This headset, like most other Bluetooth communicator devices, are in a package of two with two cables but only one charger. To date, no manufacturer includes two separate chargers when two headsets are purchased. Sometimes there are two cables, or a two-headed cable, but only one wall charger, or a wall charger and a car charger. Do the manufacturers think the units will always be together, and even if they are why do I have to charge one at a time?

Like all good tech warriors, I have a small bag containing assorted wall plugs, mini and micro-USB cables, and a 4-port USB charger, which is inexpensive, commonly available and very convenient to charge four devices from one wall plug. You may find these items online at very low cost.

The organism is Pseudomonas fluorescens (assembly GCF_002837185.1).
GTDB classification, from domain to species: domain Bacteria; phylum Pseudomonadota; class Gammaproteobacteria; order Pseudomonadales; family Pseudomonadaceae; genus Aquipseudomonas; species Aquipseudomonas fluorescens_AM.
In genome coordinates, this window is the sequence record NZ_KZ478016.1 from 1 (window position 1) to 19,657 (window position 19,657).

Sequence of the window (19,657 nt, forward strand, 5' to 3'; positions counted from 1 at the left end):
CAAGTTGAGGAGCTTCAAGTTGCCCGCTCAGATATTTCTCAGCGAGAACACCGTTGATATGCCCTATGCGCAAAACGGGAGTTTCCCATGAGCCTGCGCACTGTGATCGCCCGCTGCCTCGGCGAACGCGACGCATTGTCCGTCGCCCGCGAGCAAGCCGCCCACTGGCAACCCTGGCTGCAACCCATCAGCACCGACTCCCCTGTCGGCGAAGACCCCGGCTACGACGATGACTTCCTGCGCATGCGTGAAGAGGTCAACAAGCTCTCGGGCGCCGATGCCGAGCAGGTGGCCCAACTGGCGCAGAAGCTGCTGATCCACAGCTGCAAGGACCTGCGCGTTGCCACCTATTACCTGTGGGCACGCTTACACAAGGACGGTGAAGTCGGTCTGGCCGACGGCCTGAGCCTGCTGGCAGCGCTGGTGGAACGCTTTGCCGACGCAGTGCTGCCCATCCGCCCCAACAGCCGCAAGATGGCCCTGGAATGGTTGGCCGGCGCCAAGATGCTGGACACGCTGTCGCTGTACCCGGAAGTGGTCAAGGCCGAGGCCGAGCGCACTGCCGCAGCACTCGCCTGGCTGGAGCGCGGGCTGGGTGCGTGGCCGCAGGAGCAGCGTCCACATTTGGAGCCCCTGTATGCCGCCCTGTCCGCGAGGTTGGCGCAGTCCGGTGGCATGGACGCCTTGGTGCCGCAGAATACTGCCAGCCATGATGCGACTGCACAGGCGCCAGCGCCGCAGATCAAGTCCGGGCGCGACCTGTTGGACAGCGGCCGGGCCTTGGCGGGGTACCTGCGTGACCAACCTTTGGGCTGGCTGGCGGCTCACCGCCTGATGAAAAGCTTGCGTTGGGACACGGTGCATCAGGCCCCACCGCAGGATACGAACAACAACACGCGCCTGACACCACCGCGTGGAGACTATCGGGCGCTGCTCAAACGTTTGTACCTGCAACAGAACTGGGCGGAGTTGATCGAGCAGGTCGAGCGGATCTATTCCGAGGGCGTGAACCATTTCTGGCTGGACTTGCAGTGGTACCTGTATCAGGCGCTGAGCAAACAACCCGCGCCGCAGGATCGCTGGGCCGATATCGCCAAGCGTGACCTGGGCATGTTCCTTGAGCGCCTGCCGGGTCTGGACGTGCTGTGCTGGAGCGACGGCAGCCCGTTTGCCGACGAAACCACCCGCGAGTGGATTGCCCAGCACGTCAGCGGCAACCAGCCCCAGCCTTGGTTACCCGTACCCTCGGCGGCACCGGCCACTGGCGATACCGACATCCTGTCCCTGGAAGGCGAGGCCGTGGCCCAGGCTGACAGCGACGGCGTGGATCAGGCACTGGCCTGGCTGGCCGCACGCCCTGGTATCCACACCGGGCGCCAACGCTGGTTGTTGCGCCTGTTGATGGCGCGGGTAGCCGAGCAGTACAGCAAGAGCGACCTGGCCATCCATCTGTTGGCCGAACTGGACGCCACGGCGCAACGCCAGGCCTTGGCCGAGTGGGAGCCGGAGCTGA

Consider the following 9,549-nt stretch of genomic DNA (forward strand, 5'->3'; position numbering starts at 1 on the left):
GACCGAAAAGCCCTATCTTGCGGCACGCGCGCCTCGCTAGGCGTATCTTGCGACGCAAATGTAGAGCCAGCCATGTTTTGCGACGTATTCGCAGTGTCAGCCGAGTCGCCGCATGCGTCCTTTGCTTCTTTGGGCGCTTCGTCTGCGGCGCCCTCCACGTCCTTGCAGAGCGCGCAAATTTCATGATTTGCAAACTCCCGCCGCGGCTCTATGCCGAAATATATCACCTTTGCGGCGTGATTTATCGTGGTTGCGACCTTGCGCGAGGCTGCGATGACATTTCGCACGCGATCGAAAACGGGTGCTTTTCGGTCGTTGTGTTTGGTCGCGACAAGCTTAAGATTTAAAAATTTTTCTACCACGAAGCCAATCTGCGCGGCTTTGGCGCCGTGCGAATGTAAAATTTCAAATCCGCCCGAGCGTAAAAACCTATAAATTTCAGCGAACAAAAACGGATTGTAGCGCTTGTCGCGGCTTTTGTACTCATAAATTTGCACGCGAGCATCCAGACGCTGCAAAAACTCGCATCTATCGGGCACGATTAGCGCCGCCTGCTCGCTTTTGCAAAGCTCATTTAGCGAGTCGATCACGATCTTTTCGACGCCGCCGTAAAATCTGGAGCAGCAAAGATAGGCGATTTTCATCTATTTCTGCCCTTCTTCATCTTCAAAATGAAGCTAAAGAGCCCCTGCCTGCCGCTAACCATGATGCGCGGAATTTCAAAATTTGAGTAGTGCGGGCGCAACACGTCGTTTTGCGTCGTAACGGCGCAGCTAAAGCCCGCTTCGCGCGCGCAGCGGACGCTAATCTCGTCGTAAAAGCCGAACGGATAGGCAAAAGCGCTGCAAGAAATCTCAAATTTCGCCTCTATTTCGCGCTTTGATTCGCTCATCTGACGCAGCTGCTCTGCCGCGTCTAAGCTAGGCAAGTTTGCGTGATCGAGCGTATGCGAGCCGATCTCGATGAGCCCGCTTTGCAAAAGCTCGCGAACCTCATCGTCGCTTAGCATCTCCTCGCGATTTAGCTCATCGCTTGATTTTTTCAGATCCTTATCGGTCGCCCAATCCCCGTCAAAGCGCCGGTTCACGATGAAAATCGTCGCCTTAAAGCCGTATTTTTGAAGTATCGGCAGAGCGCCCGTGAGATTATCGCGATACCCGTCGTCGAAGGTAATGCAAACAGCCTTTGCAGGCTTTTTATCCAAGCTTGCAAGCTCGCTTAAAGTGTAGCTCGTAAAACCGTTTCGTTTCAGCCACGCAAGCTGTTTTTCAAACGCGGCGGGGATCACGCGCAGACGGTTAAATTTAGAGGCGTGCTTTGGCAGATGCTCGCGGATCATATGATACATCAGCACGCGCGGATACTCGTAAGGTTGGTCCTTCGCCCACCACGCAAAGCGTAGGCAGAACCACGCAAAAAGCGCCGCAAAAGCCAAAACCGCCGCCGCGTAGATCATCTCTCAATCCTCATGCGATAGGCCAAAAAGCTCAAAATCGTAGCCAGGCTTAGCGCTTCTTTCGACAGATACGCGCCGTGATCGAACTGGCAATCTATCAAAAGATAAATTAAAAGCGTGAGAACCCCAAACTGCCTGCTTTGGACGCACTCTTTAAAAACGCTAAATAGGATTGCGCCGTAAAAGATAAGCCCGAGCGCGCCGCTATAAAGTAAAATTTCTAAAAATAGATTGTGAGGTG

So, as I have found with the previously reviewed headsets, each has advantages and disadvantages. Here we have the ability to have large groups on a conference call but users may have to remain in fixed formation to take advantage of the range benefits of multi-hop engineering. Then there is no FM radio for those interested in that feature.

On the plus side, the HBC200 Force is simple to install and the clarity is great. It’s one of the easiest to use, operates intuitively, has a nice intercom, and is a pleasure to use. And don’t forget ABF!

Uclear HBC200 Force Price:
Unit $249.95 MSRP
Twin-pack $449.95 MSRP

For additional information, visit Uclear’s website.